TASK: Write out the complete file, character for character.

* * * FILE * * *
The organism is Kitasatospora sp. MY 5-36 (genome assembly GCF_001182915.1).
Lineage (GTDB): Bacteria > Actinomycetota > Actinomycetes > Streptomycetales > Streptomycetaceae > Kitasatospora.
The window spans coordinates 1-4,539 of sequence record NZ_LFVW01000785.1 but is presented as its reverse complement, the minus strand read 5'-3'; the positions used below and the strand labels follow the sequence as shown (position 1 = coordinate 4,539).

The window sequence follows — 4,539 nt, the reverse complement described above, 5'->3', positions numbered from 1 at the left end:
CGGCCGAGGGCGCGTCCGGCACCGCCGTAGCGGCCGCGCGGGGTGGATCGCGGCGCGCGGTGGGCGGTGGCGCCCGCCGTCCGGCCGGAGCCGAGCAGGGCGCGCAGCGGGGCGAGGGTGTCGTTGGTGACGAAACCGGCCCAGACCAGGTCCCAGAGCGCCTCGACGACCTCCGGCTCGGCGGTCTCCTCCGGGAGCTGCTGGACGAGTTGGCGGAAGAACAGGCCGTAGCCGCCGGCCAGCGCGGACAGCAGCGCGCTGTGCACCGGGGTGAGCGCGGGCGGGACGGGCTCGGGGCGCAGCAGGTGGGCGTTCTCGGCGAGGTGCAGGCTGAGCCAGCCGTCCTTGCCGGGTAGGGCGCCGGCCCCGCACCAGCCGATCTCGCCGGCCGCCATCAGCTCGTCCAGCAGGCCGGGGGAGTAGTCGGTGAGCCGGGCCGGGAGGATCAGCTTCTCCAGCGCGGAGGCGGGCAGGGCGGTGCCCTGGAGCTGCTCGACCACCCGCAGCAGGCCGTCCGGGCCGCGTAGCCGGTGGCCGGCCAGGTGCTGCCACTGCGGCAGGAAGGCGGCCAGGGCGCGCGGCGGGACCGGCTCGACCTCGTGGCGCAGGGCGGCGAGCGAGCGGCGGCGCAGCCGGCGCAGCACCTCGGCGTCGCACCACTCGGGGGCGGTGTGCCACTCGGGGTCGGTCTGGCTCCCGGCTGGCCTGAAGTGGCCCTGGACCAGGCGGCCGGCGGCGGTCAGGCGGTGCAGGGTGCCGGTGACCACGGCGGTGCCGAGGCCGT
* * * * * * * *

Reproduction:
The organism is Kitasatospora sp. MY 5-36 (genome assembly GCF_001182915.1).
Lineage (GTDB): Bacteria > Actinomycetota > Actinomycetes > Streptomycetales > Streptomycetaceae > Kitasatospora.
The window spans coordinates 1-4,539 of sequence record NZ_LFVW01000785.1 but is presented as its reverse complement, the minus strand read 5'-3'; the positions used below and the strand labels follow the sequence as shown (position 1 = coordinate 4,539).

The window sequence follows — 4,539 nt, the reverse complement described above, 5'->3', positions numbered from 1 at the left end:
CGGCCGAGGGCGCGTCCGGCACCGCCGTAGCGGCCGCGCGGGGTGGATCGCGGCGCGCGGTGGGCGGTGGCGCCCGCCGTCCGGCCGGAGCCGAGCAGGGCGCGCAGCGGGGCGAGGGTGTCGTTGGTGACGAAACCGGCCCAGACCAGGTCCCAGAGCGCCTCGACGACCTCCGGCTCGGCGGTCTCCTCCGGGAGCTGCTGGACGAGTTGGCGGAAGAACAGGCCGTAGCCGCCGGCCAGCGCGGACAGCAGCGCGCTGTGCACCGGGGTGAGCGCGGGCGGGACGGGCTCGGGGCGCAGCAGGTGGGCGTTCTCGGCGAGGTGCAGGCTGAGCCAGCCGTCCTTGCCGGGTAGGGCGCCGGCCCCGCACCAGCCGATCTCGCCGGCCGCCATCAGCTCGTCCAGCAGGCCGGGGGAGTAGTCGGTGAGCCGGGCCGGGAGGATCAGCTTCTCCAGCGCGGAGGCGGGCAGGGCGGTGCCCTGGAGCTGCTCGACCACCCGCAGCAGGCCGTCCGGGCCGCGTAGCCGGTGGCCGGCCAGGTGCTGCCACTGCGGCAGGAAGGCGGCCAGGGCGCGCGGCGGGACCGGCTCGACCTCGTGGCGCAGGGCGGCGAGCGAGCGGCGGCGCAGCCGGCGCAGCACCTCGGCGTCGCACCACTCGGGGGCGGTGTGCCACTCGGGGTCGGTCTGGCTCCCGGCTGGCCTGAAGTGGCCCTGGACCAGGCGGCCGGCGGCGGTCAGGCGGTGCAGGGTGCCGGTGACCACGGCGGTGCCGAGGCCGT